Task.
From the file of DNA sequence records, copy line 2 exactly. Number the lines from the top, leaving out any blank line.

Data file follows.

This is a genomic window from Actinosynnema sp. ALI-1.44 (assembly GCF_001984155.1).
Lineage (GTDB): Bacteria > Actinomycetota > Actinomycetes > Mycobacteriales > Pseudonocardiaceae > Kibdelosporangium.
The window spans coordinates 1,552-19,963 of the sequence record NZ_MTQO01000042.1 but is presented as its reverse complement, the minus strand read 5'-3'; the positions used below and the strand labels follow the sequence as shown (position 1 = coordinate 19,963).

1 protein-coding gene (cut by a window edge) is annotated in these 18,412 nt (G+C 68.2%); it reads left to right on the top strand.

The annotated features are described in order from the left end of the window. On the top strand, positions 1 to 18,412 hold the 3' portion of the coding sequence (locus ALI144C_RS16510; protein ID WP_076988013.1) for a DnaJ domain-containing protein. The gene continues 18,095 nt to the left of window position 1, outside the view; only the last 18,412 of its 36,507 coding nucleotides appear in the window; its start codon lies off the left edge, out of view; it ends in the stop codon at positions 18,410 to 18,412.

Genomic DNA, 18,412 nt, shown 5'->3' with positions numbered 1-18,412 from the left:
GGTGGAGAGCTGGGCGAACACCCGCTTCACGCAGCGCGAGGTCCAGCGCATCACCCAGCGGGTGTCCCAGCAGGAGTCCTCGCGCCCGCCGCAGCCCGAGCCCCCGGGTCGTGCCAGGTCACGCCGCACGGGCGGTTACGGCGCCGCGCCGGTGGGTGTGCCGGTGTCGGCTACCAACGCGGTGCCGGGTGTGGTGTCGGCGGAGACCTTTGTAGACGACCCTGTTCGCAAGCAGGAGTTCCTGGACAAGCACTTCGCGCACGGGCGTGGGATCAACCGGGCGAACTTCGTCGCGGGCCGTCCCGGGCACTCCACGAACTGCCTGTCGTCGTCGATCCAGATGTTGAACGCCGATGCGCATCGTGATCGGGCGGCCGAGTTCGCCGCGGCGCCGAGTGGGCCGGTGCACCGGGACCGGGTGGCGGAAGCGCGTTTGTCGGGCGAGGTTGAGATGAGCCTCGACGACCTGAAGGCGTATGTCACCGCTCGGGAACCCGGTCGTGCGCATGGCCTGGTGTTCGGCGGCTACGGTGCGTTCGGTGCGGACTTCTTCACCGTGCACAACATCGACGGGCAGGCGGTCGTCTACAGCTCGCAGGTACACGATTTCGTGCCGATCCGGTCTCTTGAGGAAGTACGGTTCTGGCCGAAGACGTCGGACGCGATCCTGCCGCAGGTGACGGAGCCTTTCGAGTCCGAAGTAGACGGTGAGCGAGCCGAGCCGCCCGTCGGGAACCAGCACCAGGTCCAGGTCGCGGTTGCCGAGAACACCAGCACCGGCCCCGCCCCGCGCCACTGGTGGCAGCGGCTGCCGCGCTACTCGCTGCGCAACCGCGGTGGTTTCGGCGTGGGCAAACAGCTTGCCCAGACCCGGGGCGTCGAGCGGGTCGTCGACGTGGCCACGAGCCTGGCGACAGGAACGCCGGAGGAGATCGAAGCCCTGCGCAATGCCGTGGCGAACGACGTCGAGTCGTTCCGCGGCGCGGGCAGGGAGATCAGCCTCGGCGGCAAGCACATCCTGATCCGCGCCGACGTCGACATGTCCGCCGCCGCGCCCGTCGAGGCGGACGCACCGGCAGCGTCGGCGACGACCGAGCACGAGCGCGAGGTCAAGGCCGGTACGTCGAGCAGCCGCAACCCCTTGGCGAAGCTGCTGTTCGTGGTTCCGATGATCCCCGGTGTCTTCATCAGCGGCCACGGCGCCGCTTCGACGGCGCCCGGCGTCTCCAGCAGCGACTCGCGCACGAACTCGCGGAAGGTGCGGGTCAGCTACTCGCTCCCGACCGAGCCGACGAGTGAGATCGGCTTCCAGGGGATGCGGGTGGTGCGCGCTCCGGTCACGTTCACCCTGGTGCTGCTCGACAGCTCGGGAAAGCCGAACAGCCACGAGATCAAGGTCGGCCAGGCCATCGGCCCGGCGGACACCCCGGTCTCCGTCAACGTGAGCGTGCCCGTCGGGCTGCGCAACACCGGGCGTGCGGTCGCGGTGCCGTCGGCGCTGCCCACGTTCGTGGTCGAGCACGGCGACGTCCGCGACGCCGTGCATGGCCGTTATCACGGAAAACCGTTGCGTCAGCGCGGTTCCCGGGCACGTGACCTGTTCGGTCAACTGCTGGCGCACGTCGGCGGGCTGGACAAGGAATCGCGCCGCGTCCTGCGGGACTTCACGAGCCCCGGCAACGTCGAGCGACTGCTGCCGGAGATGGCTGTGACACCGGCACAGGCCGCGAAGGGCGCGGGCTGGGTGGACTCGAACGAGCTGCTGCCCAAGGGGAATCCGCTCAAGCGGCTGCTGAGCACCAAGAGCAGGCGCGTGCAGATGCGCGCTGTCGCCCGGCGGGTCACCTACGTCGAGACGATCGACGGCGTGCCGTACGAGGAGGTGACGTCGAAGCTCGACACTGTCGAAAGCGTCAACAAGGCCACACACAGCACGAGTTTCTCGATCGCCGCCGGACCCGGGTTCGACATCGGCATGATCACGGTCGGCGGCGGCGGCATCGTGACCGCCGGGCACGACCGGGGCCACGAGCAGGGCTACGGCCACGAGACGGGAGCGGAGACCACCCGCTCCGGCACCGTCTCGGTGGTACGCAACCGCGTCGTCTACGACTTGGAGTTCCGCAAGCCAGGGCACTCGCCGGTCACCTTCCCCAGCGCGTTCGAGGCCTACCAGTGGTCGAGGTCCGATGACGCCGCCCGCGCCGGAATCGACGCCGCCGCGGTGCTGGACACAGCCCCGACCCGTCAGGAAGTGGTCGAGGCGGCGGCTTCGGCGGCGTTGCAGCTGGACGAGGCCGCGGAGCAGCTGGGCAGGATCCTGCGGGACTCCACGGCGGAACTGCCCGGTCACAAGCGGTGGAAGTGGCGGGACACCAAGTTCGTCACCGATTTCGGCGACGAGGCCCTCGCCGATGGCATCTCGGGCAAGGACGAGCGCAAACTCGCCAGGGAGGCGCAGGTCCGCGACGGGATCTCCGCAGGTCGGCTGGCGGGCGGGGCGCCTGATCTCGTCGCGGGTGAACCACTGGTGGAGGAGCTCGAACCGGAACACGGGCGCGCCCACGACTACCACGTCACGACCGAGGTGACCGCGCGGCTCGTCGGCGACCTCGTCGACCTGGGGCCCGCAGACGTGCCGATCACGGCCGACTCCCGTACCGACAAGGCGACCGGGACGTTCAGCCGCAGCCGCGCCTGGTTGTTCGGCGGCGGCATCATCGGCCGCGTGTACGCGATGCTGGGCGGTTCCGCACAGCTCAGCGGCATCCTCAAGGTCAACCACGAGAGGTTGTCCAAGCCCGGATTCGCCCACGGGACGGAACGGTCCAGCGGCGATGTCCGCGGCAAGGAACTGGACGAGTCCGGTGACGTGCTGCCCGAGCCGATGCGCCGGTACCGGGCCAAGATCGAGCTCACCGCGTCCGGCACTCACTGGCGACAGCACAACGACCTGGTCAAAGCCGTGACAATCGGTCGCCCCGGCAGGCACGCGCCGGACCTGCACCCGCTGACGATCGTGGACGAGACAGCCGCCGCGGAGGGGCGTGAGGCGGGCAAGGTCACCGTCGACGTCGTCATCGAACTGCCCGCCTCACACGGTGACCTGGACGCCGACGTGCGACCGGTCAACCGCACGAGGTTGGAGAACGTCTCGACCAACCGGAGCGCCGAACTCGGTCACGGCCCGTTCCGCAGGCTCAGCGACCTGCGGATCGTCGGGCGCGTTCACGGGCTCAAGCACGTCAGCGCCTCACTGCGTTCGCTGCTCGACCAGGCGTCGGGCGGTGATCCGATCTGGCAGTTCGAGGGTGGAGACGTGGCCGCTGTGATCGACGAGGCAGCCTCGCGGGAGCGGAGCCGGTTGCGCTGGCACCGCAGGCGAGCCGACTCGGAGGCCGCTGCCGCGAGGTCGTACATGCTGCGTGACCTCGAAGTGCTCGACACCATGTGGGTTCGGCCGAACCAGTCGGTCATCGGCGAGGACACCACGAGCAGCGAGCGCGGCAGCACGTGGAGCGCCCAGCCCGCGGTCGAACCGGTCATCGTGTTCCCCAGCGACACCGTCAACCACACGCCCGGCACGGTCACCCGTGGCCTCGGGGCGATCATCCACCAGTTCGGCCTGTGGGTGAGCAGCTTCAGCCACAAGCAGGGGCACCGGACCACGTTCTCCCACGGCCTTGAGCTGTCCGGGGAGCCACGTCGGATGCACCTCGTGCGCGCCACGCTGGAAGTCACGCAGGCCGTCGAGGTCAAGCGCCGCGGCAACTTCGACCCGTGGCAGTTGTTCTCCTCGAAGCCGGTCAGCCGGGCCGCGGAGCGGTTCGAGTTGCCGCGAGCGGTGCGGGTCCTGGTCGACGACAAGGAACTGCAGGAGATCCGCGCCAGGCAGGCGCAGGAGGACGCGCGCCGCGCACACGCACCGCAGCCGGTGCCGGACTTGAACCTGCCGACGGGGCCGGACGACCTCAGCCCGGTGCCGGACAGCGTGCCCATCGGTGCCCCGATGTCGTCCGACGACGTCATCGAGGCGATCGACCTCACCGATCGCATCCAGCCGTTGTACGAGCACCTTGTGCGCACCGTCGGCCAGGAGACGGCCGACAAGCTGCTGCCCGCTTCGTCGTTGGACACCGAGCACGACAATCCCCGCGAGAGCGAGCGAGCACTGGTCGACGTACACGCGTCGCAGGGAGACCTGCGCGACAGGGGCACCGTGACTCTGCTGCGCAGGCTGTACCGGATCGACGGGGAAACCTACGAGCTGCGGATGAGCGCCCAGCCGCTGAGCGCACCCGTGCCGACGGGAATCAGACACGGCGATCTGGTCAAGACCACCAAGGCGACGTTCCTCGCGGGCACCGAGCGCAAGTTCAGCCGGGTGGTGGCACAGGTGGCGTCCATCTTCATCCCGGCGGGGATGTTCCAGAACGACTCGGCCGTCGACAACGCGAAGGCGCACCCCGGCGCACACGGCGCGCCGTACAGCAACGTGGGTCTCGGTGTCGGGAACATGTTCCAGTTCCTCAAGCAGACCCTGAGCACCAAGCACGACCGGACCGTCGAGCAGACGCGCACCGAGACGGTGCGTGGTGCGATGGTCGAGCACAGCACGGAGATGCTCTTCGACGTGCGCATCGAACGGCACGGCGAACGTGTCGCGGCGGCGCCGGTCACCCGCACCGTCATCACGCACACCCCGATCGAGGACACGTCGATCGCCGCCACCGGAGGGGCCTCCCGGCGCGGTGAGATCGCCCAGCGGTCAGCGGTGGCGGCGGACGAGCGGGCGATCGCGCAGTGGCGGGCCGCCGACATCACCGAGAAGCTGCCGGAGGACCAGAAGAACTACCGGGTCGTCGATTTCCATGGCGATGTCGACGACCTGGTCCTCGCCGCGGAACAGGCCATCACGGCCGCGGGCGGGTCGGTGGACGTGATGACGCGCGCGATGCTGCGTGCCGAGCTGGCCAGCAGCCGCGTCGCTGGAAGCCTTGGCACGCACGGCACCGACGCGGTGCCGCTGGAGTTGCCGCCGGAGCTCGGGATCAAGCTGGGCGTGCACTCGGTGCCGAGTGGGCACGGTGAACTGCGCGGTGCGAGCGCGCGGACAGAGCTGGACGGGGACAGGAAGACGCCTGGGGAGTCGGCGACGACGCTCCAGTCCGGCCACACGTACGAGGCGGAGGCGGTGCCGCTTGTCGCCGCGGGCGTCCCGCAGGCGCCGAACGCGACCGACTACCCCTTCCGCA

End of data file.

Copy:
Lineage (GTDB): Bacteria > Actinomycetota > Actinomycetes > Mycobacteriales > Pseudonocardiaceae > Kibdelosporangium.